Details of current terror threats facing New Zealand have been laid out at the opening of a two-day hui on counter-terrorism and violent extremism in Christchurch.
He Whenua Taurikura heard New Zealand is a far less safe country to live in because of the March 15, 2019 attacks on two Christchurch mosques.
The threat level in New Zealand is classified right now as 'medium', but speakers at the hui on Tuesday were frank - the March 15 attacks have made this country a more dangerous place to live.
"There is a realistic possibility that the terrorist's actions could inspire another white identity extremist attack in New Zealand," says Rebecca Kitteridge, Director-General of the New Zealand Security Intelligence Service (NZSIS).
Minister Responsible for the NZSIS Andrew Little says there's "no guarantee" an attack wouldn't happen again.
"We just have to be alert to this possibility and take every step that we can," he says.
It's an idea that's echoed by a terrorism expert.
"Mass casualty events like the Christchurch attacks inspire a lot of people," says Dr Chris Wilson, Auckland University terrorism expert. "The mass casualty events set off contagion events that can last for years."
As history has shown.
"So something like the Columbine School shootings set off about 500 attacks that people tried to imitate those shootings," Dr Wilson adds.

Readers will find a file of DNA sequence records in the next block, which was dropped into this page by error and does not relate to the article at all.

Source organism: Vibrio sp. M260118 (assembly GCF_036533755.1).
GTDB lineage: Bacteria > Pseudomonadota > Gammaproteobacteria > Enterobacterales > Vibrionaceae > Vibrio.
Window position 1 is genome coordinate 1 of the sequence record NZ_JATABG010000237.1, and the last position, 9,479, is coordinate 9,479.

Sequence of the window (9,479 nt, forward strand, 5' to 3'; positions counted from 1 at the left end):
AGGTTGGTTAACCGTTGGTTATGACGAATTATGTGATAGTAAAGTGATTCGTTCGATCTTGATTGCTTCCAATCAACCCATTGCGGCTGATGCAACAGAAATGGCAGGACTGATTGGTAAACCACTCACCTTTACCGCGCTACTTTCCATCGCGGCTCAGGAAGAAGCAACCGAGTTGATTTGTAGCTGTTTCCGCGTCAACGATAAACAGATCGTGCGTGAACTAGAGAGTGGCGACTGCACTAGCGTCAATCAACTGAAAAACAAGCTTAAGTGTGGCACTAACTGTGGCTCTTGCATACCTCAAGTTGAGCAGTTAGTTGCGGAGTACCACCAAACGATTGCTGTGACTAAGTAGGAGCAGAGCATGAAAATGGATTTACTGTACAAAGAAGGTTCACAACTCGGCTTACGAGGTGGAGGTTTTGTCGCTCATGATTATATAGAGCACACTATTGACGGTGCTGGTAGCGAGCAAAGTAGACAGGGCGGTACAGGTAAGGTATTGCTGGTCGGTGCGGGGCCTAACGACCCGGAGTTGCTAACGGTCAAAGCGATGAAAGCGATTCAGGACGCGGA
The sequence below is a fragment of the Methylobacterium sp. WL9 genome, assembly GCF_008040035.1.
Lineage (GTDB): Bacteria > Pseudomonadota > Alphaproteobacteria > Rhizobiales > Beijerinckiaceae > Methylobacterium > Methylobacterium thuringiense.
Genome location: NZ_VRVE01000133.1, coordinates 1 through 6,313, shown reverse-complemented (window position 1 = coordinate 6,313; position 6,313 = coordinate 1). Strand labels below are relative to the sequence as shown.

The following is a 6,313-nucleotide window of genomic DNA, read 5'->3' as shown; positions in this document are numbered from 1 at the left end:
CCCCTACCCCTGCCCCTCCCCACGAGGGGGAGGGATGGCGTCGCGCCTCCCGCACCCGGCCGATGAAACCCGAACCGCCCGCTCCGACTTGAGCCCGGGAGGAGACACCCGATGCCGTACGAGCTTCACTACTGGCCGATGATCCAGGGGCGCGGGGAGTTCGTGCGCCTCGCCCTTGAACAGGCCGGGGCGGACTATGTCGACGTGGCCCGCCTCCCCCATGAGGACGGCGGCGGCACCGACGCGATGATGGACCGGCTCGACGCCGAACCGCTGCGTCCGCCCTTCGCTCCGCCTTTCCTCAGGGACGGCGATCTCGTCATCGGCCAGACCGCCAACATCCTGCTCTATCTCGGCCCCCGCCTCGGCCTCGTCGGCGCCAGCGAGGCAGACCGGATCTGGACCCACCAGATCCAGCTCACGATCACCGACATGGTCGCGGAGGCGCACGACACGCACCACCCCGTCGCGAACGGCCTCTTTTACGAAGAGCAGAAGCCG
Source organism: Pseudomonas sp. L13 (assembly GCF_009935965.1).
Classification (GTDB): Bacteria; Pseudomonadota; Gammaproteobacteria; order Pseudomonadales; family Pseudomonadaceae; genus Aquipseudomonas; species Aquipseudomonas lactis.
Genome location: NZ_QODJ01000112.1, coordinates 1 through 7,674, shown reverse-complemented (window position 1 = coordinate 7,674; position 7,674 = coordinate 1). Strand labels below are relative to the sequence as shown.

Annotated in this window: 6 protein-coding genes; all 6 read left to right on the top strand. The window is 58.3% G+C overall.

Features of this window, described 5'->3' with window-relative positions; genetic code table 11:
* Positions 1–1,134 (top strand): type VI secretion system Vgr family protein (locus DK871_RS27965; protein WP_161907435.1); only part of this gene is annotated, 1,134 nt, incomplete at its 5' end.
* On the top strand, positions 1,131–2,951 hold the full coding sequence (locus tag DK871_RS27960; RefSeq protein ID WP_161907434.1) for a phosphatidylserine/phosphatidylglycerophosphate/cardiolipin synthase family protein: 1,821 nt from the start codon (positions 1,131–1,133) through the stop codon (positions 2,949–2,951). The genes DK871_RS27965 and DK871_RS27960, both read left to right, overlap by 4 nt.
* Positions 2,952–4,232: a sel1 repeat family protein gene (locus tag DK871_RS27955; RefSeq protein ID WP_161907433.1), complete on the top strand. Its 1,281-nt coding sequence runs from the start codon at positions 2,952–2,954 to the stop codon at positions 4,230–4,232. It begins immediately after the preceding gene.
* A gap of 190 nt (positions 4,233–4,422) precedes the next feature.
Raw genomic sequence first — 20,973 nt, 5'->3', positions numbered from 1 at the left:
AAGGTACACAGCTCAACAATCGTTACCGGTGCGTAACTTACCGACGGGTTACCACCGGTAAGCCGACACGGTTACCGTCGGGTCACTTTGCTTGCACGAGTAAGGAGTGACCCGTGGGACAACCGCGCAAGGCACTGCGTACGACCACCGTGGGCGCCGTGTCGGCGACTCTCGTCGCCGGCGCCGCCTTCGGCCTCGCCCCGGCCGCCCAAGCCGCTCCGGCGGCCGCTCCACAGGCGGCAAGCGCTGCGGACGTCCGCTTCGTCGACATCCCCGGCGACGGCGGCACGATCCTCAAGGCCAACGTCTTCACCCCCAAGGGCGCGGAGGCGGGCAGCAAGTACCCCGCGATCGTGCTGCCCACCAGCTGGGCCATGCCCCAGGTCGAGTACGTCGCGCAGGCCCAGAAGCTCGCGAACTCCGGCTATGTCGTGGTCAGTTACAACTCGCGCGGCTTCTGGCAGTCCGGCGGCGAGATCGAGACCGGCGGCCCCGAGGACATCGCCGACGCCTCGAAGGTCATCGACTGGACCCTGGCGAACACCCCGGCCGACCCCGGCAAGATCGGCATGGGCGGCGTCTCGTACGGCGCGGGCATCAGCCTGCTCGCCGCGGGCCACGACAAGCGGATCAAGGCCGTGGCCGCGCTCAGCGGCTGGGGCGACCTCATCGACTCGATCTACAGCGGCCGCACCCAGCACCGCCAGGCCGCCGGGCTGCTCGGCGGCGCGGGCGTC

The hui also heard the greatest risk right now is individuals operating alone and interacting with like-minded people online.
"It's incredibly difficult. Well, it's impossible for the security services to say they can prevent every single planned attack," Dr Wilson says.
Police agree, but conversations like these go a long way.
"These are really complicated issues. You've got the public's trust, the public's anxiety, the hurt and pain after 15th March," says Police national security advisor Cameron Bayly.
And now, the job of countering terrorism is on all of us.
"There are 10,000 police officers about [and] 4000 staff that can gather a lot of information, but there are 5 million people in New Zealand and our partners across the globe and you're only as good as that network," Bayly says.
While the hui helped the conversation around terrorism in New Zealand, some attending said its approach isn't the right one - a lack of Muslim speakers raised eyebrows.
Little was on the back foot when asked about it.
"I don't know why they don't specifically appear as panellists or speakers in the programme," he says.
People both within and outside of the Muslim community were upset.
"The same institutions that failed and have been targeting Muslims for the past 20 years are now somehow going to deliver us a strategy that's going to protect the Muslim community," says Christchurch resident Valerie Morse.
But for many, the hui was welcomed.
"There is more to do, but as I said, this is the best way to know what exactly is lacking and what is to be done," says Ahmed Jahangir, who was injured at the Linwood mosque.
"Victim-centred approach is quite important but also taking the whole New Zealand context into it, there's a long way to go," adds National Islamic Youth Association co-chair Haris Murtaza.